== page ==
Degas stolen,
missing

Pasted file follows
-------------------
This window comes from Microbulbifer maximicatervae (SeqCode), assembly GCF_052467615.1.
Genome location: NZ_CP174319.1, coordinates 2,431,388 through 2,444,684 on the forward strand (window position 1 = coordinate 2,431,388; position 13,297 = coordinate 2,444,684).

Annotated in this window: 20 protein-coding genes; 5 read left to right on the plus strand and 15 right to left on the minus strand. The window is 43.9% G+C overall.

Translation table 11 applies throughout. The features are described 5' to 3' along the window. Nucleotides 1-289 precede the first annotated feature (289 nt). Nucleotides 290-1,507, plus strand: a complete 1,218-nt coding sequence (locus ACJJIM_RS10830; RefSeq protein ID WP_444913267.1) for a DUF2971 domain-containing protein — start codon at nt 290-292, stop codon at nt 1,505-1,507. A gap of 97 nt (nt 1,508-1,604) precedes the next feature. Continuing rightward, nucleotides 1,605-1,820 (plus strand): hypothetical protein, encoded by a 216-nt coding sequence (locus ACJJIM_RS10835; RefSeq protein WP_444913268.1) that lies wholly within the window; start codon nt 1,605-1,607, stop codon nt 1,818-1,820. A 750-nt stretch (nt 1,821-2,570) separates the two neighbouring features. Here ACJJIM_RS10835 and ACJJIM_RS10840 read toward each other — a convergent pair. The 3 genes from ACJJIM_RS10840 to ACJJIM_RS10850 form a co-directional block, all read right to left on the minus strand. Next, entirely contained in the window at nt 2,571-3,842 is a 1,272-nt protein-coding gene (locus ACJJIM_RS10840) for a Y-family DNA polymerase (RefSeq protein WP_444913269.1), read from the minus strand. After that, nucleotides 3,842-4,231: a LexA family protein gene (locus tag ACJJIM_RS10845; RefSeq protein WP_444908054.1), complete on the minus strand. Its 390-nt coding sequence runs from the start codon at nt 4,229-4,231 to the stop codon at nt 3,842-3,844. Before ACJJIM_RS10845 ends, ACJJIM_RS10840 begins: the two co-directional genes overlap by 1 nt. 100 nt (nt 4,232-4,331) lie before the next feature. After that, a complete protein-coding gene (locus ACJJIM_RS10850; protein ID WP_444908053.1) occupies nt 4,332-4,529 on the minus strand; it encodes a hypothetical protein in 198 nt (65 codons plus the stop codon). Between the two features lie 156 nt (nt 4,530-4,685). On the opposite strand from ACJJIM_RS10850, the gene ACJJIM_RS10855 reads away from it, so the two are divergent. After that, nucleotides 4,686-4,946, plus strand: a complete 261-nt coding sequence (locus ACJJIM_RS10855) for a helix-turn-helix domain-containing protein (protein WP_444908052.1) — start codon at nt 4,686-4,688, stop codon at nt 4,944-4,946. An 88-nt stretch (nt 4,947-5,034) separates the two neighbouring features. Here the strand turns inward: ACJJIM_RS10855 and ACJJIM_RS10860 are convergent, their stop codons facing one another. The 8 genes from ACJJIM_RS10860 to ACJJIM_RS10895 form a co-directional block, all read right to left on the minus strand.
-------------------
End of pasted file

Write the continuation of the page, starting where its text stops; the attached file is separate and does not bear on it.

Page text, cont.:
Over a dozen Degas pieces have been the victims of notable thefts and losses: from the Nazis to pure burglary, and the fictional imaginings of best-selling authors. A handful of Degas works were caught up in what has been billed as the “the most valuable art heist in [modern] history.” Some $500 million in art was lifted in the St. Patrick’s Day robbery of the Isabella Stewart Gardner Museum in 1990. Two thieves posed as police officers, entered the facility, and tied up the security guards. They proceeded to pack up 13 precious artworks including rare early sketches from Degas’ tours of Florence: La Sortie de pesage, Cortège aux environs de Florence, Program for an Artistic Soirée 1, Program for an Artistic Soirée 2, and Three Mounted Jockeys. These artworks have yet to be located, though the original theft has been linked to the Boston mafia. Until recently the museum was offering a $10 million reward for any leads on their missing art’s whereabouts. It’s thought to be the largest privately funded theft reward of all time. Also stolen in the United States, as noted on the FBI art theft registrar, are a bronze horse by Degas and a sketch of two horses.